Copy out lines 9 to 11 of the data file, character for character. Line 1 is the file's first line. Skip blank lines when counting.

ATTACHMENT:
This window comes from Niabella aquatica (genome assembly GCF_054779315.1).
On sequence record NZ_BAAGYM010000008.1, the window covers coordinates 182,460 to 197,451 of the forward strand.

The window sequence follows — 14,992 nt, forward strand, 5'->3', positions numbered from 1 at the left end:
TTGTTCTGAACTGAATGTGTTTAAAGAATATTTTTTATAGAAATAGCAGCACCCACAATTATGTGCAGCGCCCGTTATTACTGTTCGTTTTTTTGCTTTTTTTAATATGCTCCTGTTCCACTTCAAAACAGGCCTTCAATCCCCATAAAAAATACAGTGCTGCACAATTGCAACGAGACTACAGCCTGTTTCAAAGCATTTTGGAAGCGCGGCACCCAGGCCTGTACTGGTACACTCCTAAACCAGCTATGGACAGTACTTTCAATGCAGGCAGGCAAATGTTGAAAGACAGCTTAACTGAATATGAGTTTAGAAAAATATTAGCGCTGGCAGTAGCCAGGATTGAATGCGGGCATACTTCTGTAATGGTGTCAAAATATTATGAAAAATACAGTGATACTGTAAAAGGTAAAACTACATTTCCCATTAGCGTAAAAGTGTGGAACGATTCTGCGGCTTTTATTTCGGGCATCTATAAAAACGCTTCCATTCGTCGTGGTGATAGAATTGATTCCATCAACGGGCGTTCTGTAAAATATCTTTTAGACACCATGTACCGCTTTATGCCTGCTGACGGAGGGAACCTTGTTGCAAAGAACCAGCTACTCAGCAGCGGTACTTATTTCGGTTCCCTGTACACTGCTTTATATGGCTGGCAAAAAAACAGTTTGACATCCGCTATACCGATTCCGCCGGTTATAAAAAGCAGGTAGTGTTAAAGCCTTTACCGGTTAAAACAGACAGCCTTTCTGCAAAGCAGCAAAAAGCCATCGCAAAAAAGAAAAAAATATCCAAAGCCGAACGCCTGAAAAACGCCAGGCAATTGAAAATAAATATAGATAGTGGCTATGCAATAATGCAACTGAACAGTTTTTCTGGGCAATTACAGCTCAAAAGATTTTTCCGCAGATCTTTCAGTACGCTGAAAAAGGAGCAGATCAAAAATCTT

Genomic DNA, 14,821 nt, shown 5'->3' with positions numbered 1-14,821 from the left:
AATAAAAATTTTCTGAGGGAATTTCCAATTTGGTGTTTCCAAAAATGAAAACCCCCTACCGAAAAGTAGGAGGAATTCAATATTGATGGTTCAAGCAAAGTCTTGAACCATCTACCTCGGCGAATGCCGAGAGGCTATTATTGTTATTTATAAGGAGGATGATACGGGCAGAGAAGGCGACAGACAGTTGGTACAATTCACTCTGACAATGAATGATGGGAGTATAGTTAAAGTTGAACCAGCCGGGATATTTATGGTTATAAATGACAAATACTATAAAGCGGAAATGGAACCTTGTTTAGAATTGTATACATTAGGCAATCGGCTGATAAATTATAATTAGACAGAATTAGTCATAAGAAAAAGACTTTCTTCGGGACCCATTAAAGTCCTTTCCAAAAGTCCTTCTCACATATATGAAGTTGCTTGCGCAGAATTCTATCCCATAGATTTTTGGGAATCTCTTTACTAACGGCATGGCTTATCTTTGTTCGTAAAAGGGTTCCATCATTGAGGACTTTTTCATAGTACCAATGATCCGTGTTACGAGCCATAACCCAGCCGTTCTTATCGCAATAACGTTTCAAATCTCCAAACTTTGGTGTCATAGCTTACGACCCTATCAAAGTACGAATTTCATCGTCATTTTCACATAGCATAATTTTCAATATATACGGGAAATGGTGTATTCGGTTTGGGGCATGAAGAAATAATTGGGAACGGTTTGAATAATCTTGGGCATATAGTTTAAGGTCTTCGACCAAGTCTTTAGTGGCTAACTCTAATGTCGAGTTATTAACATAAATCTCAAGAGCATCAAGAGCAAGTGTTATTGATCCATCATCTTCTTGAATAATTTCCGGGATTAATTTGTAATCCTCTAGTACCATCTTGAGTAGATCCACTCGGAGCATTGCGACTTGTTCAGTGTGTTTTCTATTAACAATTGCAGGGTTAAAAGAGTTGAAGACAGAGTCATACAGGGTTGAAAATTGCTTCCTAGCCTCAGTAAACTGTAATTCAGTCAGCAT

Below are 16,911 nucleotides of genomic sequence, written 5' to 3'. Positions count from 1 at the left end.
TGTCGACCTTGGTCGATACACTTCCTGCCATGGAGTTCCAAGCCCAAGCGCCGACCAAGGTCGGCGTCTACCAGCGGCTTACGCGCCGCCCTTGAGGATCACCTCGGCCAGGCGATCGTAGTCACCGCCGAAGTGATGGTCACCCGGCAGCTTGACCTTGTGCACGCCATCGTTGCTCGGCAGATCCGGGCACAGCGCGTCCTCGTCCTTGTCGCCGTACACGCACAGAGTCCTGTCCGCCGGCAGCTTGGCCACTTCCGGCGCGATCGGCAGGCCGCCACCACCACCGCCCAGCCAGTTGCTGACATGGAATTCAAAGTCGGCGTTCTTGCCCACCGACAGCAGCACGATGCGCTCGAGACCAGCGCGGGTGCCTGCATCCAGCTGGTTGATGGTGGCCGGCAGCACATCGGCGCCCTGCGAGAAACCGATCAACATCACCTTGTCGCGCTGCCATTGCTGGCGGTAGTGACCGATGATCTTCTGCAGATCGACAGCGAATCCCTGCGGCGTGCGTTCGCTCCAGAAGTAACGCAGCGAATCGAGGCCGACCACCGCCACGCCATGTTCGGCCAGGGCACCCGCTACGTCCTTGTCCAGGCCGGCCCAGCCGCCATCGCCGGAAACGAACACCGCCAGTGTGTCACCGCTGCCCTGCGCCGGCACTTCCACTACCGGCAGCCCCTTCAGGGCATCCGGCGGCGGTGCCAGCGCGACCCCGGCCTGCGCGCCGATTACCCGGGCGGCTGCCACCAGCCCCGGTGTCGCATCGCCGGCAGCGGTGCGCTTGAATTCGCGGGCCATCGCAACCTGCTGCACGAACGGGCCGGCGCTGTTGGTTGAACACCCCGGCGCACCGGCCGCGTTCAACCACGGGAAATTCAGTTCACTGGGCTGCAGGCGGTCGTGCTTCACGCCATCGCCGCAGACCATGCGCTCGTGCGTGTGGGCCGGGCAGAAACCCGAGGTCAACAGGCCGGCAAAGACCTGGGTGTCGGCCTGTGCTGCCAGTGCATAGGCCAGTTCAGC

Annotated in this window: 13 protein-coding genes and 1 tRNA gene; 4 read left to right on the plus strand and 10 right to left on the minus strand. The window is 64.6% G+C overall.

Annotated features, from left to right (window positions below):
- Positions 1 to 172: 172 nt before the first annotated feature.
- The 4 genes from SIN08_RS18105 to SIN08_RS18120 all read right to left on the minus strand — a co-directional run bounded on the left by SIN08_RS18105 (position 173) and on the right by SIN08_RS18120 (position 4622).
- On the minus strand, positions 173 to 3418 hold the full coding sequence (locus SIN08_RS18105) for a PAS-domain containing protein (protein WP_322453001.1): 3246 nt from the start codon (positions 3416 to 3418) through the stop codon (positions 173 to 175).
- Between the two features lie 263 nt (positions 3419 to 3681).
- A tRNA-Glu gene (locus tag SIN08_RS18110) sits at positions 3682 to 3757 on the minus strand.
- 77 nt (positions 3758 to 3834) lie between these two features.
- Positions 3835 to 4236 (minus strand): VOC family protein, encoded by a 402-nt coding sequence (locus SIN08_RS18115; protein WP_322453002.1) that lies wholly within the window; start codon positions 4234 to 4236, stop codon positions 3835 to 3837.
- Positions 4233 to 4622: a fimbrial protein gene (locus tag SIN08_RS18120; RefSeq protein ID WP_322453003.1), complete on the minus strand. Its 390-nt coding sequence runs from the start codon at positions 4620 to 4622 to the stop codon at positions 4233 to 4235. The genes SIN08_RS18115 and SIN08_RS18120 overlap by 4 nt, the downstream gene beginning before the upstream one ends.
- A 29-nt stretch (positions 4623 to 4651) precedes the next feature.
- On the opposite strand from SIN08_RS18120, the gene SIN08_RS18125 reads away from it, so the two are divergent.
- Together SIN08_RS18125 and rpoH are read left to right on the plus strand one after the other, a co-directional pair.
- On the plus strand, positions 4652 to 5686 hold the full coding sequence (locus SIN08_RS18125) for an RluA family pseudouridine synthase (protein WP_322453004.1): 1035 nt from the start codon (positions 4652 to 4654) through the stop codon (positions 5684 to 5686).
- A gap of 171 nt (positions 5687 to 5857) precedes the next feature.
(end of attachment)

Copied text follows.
Annotated in this window: 13 protein-coding genes and 1 tRNA gene; 4 read left to right on the plus strand and 10 right to left on the minus strand. The window is 64.6% G+C overall.

Annotated features, from left to right (window positions below):
- Positions 1 to 172: 172 nt before the first annotated feature.